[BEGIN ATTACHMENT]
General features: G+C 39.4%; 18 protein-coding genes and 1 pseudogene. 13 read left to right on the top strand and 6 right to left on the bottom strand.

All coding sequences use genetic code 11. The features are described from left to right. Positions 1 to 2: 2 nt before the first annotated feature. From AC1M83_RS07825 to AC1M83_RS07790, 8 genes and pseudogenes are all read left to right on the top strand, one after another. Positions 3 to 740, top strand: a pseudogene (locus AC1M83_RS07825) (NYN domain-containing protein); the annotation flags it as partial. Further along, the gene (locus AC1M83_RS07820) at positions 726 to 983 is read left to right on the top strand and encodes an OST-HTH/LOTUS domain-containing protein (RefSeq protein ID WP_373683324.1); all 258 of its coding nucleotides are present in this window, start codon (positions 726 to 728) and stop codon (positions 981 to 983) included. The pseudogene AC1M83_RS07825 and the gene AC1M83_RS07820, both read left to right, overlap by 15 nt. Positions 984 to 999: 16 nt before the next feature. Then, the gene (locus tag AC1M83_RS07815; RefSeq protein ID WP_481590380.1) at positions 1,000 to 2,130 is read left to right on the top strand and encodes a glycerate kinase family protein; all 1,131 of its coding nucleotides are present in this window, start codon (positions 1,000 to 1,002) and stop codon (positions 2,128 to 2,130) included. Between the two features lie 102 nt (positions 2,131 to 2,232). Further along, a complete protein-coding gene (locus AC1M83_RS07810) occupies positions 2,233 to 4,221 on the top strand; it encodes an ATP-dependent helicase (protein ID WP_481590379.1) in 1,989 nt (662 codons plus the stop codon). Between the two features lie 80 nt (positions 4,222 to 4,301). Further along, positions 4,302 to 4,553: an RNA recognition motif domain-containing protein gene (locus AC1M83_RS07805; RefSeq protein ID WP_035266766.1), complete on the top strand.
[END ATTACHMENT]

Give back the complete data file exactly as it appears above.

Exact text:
General features: G+C 39.4%; 18 protein-coding genes and 1 pseudogene. 13 read left to right on the top strand and 6 right to left on the bottom strand.

All coding sequences use genetic code 11. The features are described from left to right. Positions 1 to 2: 2 nt before the first annotated feature. From AC1M83_RS07825 to AC1M83_RS07790, 8 genes and pseudogenes are all read left to right on the top strand, one after another. Positions 3 to 740, top strand: a pseudogene (locus AC1M83_RS07825) (NYN domain-containing protein); the annotation flags it as partial. Further along, the gene (locus AC1M83_RS07820) at positions 726 to 983 is read left to right on the top strand and encodes an OST-HTH/LOTUS domain-containing protein (RefSeq protein ID WP_373683324.1); all 258 of its coding nucleotides are present in this window, start codon (positions 726 to 728) and stop codon (positions 981 to 983) included. The pseudogene AC1M83_RS07825 and the gene AC1M83_RS07820, both read left to right, overlap by 15 nt. Positions 984 to 999: 16 nt before the next feature. Then, the gene (locus tag AC1M83_RS07815; RefSeq protein ID WP_481590380.1) at positions 1,000 to 2,130 is read left to right on the top strand and encodes a glycerate kinase family protein; all 1,131 of its coding nucleotides are present in this window, start codon (positions 1,000 to 1,002) and stop codon (positions 2,128 to 2,130) included. Between the two features lie 102 nt (positions 2,131 to 2,232). Further along, a complete protein-coding gene (locus AC1M83_RS07810) occupies positions 2,233 to 4,221 on the top strand; it encodes an ATP-dependent helicase (protein ID WP_481590379.1) in 1,989 nt (662 codons plus the stop codon). Between the two features lie 80 nt (positions 4,222 to 4,301). Further along, positions 4,302 to 4,553: an RNA recognition motif domain-containing protein gene (locus AC1M83_RS07805; RefSeq protein ID WP_035266766.1), complete on the top strand.